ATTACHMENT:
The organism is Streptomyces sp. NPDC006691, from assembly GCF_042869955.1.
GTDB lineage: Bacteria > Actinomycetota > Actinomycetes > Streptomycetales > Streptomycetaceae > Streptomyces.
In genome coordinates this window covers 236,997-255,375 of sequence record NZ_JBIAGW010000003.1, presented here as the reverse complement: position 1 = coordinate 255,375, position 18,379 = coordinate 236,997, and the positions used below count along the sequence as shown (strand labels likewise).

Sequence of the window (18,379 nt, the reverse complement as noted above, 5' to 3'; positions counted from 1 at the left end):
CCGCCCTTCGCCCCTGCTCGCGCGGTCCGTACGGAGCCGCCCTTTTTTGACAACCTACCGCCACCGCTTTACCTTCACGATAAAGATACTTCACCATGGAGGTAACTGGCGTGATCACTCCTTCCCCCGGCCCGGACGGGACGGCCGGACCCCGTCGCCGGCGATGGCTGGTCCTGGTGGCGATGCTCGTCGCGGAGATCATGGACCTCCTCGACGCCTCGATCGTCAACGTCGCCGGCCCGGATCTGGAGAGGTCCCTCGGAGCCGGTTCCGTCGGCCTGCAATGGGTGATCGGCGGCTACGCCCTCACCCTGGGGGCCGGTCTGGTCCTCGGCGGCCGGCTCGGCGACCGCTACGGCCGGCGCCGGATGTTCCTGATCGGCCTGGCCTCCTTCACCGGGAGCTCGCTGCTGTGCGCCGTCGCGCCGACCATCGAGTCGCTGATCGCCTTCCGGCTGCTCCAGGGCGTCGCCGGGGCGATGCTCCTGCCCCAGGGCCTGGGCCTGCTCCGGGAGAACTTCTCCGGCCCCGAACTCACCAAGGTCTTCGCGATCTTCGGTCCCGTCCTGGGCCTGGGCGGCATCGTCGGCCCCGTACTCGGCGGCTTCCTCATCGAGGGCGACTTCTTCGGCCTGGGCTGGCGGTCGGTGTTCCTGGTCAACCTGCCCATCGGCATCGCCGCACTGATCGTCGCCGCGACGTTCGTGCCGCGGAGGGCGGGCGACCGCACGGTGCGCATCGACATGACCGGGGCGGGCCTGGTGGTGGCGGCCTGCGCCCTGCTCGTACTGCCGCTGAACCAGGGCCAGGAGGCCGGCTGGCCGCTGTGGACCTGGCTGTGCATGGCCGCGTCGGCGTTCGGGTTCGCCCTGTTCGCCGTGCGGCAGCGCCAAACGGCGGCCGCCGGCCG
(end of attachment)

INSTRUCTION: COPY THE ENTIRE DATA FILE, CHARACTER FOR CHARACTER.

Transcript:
The organism is Streptomyces sp. NPDC006691, from assembly GCF_042869955.1.
GTDB lineage: Bacteria > Actinomycetota > Actinomycetes > Streptomycetales > Streptomycetaceae > Streptomyces.
In genome coordinates this window covers 236,997-255,375 of sequence record NZ_JBIAGW010000003.1, presented here as the reverse complement: position 1 = coordinate 255,375, position 18,379 = coordinate 236,997, and the positions used below count along the sequence as shown (strand labels likewise).

Sequence of the window (18,379 nt, the reverse complement as noted above, 5' to 3'; positions counted from 1 at the left end):
CCGCCCTTCGCCCCTGCTCGCGCGGTCCGTACGGAGCCGCCCTTTTTTGACAACCTACCGCCACCGCTTTACCTTCACGATAAAGATACTTCACCATGGAGGTAACTGGCGTGATCACTCCTTCCCCCGGCCCGGACGGGACGGCCGGACCCCGTCGCCGGCGATGGCTGGTCCTGGTGGCGATGCTCGTCGCGGAGATCATGGACCTCCTCGACGCCTCGATCGTCAACGTCGCCGGCCCGGATCTGGAGAGGTCCCTCGGAGCCGGTTCCGTCGGCCTGCAATGGGTGATCGGCGGCTACGCCCTCACCCTGGGGGCCGGTCTGGTCCTCGGCGGCCGGCTCGGCGACCGCTACGGCCGGCGCCGGATGTTCCTGATCGGCCTGGCCTCCTTCACCGGGAGCTCGCTGCTGTGCGCCGTCGCGCCGACCATCGAGTCGCTGATCGCCTTCCGGCTGCTCCAGGGCGTCGCCGGGGCGATGCTCCTGCCCCAGGGCCTGGGCCTGCTCCGGGAGAACTTCTCCGGCCCCGAACTCACCAAGGTCTTCGCGATCTTCGGTCCCGTCCTGGGCCTGGGCGGCATCGTCGGCCCCGTACTCGGCGGCTTCCTCATCGAGGGCGACTTCTTCGGCCTGGGCTGGCGGTCGGTGTTCCTGGTCAACCTGCCCATCGGCATCGCCGCACTGATCGTCGCCGCGACGTTCGTGCCGCGGAGGGCGGGCGACCGCACGGTGCGCATCGACATGACCGGGGCGGGCCTGGTGGTGGCGGCCTGCGCCCTGCTCGTACTGCCGCTGAACCAGGGCCAGGAGGCCGGCTGGCCGCTGTGGACCTGGCTGTGCATGGCCGCGTCGGCGTTCGGGTTCGCCCTGTTCGCCGTGCGGCAGCGCCAAACGGCGGCCGCCGGCCG